In the 2010s Bezos notably seems to have started applying that thinking to his appearance. Which is cute given that a woman in his position would certainly not have had the luxury to put off her looks decades into being a public figure. But finally, in July 2017, the world met swole Jeff Bezos after he was photographed walking into a conference wearing a puffy vest, name tag, and aviators, with newly muscular arms testing the seams of a shrunken polo shirt, his head shaved. The photo became one of the decade’s defining memes.
In 2018, Bezos was proclaimed a “style icon” by the New York Times, thus giving birth to a type of story that could be repeated every time he made a fashion statement: reporter proclaims him better dressed than he used to be, reporter interviews men’s style expert analyzing what his look means, reporter reminds us that other tech executives/billionaires have no style, thus reinforcing the significance of Bezos choosing to simply try.
Here are excerpts from the 2018 Times story:
What am I talking about? The ascension, unavoidable when this sort of spotlight falls on you, of Jeff Bezos, a.k.a., the richest man in the world, to full-fledged style icon.
…In the vacuum left by Steve Jobs, amid the uncertain status of the gray T-shirt-and-hoodie proponent Mark Zuckerberg (thanks to Facebook’s changing fortunes), and as an alternative to the Hollywood velvets of Elon Musk and the folksiness of Tim Cook, Mr. Bezos offers a new kind of image of a tech titan.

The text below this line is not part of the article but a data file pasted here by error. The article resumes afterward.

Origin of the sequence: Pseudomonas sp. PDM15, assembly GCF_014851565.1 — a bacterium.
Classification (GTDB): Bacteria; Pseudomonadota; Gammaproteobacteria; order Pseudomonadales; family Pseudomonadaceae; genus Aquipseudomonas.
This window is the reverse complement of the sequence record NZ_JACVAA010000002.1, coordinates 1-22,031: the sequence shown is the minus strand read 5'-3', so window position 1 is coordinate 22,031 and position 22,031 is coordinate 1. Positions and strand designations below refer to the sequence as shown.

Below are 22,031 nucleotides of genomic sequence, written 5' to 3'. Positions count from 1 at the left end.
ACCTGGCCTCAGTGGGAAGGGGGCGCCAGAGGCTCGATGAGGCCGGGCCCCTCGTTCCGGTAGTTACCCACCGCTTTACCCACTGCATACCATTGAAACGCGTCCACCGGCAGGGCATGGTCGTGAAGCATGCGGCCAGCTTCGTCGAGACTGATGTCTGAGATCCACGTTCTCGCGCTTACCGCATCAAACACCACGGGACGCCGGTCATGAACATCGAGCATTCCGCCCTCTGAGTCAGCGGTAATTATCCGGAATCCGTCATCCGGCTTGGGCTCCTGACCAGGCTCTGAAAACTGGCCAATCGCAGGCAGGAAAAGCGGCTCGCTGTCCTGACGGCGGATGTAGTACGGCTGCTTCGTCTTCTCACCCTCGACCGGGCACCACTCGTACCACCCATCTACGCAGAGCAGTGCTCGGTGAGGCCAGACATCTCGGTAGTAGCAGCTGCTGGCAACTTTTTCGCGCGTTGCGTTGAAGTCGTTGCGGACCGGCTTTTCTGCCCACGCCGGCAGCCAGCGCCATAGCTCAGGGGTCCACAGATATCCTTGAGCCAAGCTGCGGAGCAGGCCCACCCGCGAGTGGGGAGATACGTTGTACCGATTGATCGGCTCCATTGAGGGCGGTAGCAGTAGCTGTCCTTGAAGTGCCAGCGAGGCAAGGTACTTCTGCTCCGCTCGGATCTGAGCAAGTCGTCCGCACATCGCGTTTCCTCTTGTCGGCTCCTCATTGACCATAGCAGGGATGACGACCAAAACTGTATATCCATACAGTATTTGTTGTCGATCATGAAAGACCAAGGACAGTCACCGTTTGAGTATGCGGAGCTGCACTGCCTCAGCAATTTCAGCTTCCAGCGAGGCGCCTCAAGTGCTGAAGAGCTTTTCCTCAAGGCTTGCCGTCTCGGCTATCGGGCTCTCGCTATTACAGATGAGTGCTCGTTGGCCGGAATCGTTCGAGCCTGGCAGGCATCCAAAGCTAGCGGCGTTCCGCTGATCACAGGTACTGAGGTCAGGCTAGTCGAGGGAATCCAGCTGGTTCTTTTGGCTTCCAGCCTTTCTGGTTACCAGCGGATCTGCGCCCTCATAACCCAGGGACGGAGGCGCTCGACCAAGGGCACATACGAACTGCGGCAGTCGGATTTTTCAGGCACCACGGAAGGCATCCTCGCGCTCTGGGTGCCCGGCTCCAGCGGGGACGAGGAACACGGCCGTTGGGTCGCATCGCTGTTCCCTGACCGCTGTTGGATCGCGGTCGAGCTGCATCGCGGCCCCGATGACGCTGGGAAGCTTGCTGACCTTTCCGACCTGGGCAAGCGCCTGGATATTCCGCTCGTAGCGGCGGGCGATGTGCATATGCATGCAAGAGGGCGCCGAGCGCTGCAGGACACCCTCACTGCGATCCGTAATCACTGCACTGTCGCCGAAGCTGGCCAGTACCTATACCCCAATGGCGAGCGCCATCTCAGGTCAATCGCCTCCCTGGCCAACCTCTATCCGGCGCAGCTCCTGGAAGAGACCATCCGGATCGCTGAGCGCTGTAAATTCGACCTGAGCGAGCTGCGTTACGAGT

According to Joseph Rosenfeld, a personal style adviser who specializes in the tech world in Silicon Valley and New York, and whose clients work at companies like Apple, Intuit and Google, “he is doing something with style that differentiates him from any one else in tech…
Can you imagine any expert praising a woman in power for differentiating herself because she started working out and wearing better fitting clothes? Anyway, now here are excerpts from this week’s Wall Street Journal article about Bezos’s disco look:
“It’s him embracing fashion as a tool to get some kind of attention,” speculated New York image consultant and stylist Peter Nguyen, who specializes in working with men in the tech industry.
…How can a controversial titan win in the public-image game? Many of those on Forbes’s current list of the world’s richest people are executives who dress in quietly professional ways, from Warren Buffett of Berkshire Hathaway to Amancio Ortega of Zara. But Mr. Bezos, for several years now, has consistently broken from that mold, suggesting an interest in, if not always a flair for, fashion.
Backing up just a bit: after Swole Bezos, we got summer of 2019’s Yacht Bezos. This is the ongoing phase which began when Bezos, months after his divorce, like he’s J Lo or something, took to the high seas in boats so huge and luxurious they have showers and pool noodles on the back deck. He literally sailed into his glamour phase of middle age, his regrets theoretically trailing behind him like chum on an environmentally problematic tourist shark dive, as he now subjects himself and his girlfriend Lauren Sánchez to long-lens paparazzi shots of them rinsing off salt water, spraying each other with sunscreen, and kissing in skimpy clothes. (Once again I give you: Mackenzie Bezos!)